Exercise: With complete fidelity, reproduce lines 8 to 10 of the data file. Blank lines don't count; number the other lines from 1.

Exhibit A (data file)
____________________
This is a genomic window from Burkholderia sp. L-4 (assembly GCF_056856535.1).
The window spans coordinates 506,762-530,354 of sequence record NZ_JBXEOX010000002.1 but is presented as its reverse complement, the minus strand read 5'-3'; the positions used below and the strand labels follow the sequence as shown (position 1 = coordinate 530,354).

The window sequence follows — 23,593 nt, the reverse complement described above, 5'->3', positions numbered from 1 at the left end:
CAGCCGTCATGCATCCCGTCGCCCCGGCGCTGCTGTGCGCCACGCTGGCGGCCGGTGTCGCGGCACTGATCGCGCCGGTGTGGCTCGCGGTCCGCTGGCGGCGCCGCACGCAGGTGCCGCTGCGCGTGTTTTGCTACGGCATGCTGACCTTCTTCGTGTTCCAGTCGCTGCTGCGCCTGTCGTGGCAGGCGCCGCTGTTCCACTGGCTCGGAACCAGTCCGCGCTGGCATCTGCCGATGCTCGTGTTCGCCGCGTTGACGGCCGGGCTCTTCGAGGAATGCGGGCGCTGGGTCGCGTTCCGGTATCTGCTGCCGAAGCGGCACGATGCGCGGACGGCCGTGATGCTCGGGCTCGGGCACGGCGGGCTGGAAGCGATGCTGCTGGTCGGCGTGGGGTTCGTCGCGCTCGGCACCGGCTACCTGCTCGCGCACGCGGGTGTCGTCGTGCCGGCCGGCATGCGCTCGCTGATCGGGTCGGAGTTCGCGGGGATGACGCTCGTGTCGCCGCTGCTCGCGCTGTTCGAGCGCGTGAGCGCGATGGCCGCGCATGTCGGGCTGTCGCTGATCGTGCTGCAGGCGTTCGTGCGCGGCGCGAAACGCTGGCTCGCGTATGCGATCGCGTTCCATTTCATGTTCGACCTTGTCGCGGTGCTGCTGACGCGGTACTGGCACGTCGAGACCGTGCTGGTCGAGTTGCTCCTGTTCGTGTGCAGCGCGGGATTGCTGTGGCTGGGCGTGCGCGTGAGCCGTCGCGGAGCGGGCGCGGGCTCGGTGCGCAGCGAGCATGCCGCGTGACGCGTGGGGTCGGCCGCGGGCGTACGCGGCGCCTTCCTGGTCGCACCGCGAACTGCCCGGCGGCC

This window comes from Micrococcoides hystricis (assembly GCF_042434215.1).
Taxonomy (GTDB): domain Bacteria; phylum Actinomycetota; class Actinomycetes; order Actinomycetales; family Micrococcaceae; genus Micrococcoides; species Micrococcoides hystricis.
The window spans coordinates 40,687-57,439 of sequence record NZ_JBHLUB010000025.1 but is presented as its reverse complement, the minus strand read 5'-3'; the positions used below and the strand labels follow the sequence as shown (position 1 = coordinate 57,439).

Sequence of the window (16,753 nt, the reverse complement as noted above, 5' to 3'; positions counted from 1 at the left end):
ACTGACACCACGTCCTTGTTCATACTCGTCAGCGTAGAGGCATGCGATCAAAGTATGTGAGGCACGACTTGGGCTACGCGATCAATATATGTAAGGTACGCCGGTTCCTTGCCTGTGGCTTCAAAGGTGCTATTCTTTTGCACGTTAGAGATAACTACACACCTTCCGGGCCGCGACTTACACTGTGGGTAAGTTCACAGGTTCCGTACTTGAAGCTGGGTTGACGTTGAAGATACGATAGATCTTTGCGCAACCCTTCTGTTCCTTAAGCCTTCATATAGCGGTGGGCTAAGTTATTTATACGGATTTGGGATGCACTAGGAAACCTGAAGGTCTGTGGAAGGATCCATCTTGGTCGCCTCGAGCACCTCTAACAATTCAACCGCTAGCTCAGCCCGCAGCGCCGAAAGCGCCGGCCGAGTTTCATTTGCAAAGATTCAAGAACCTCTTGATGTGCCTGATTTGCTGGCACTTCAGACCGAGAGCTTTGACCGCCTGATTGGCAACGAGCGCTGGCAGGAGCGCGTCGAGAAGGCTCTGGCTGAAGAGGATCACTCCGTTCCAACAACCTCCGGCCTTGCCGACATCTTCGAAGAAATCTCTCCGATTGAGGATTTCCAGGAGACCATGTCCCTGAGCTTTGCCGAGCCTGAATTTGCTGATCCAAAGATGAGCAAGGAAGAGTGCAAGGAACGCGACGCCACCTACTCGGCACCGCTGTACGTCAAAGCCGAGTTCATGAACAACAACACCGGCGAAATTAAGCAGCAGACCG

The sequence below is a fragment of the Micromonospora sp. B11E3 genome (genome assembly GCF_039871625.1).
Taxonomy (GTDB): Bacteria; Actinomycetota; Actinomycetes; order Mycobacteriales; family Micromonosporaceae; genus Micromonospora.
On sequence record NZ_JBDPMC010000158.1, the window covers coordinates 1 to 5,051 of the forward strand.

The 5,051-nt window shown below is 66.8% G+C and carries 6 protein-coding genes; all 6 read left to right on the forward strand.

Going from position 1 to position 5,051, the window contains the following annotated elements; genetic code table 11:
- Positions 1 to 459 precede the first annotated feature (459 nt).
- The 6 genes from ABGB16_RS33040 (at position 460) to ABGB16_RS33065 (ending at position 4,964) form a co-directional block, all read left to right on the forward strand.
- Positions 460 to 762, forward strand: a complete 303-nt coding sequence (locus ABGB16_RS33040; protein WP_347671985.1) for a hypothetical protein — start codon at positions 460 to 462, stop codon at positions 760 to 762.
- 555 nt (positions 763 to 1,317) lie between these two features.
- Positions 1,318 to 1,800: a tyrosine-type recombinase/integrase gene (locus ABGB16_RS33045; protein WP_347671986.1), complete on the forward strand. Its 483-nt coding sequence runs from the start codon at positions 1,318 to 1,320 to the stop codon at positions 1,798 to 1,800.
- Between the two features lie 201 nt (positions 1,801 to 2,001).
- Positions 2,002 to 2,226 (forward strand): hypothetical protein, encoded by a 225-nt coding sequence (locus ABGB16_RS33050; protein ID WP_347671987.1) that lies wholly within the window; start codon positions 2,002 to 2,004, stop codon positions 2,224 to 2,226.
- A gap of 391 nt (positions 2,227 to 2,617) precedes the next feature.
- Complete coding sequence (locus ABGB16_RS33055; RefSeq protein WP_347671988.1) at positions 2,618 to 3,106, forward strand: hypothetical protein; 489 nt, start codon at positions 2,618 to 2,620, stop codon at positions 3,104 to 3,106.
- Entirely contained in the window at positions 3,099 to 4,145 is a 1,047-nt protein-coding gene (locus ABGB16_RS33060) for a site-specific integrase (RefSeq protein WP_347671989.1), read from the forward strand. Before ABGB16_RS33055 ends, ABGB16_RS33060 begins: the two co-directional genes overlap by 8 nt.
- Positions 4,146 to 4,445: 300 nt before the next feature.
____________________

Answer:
Sequence of the window (16,753 nt, the reverse complement as noted above, 5' to 3'; positions counted from 1 at the left end):
ACTGACACCACGTCCTTGTTCATACTCGTCAGCGTAGAGGCATGCGATCAAAGTATGTGAGGCACGACTTGGGCTACGCGATCAATATATGTAAGGTACGCCGGTTCCTTGCCTGTGGCTTCAAAGGTGCTATTCTTTTGCACGTTAGAGATAACTACACACCTTCCGGGCCGCGACTTACACTGTGGGTAAGTTCACAGGTTCCGTACTTGAAGCTGGGTTGACGTTGAAGATACGATAGATCTTTGCGCAACCCTTCTGTTCCTTAAGCCTTCATATAGCGGTGGGCTAAGTTATTTATACGGATTTGGGATGCACTAGGAAACCTGAAGGTCTGTGGAAGGATCCATCTTGGTCGCCTCGAGCACCTCTAACAATTCAACCGCTAGCTCAGCCCGCAGCGCCGAAAGCGCCGGCCGAGTTTCATTTGCAAAGATTCAAGAACCTCTTGATGTGCCTGATTTGCTGGCACTTCAGACCGAGAGCTTTGACCGCCTGATTGGCAACGAGCGCTGGCAGGAGCGCGTCGAGAAGGCTCTGGCTGAAGAGGATCACTCCGTTCCAACAACCTCCGGCCTTGCCGACATCTTCGAAGAAATCTCTCCGATTGAGGATTTCCAGGAGACCATGTCCCTGAGCTTTGCCGAGCCTGAATTTGCTGATCCAAAGATGAGCAAGGAAGAGTGCAAGGAACGCGACGCCACCTACTCGGCACCGCTGTACGTCAAAGCCGAGTTCATGAACAACAACACCGGCGAAATTAAGCAGCAGACCG

The sequence below is a fragment of the Micromonospora sp. B11E3 genome (genome assembly GCF_039871625.1).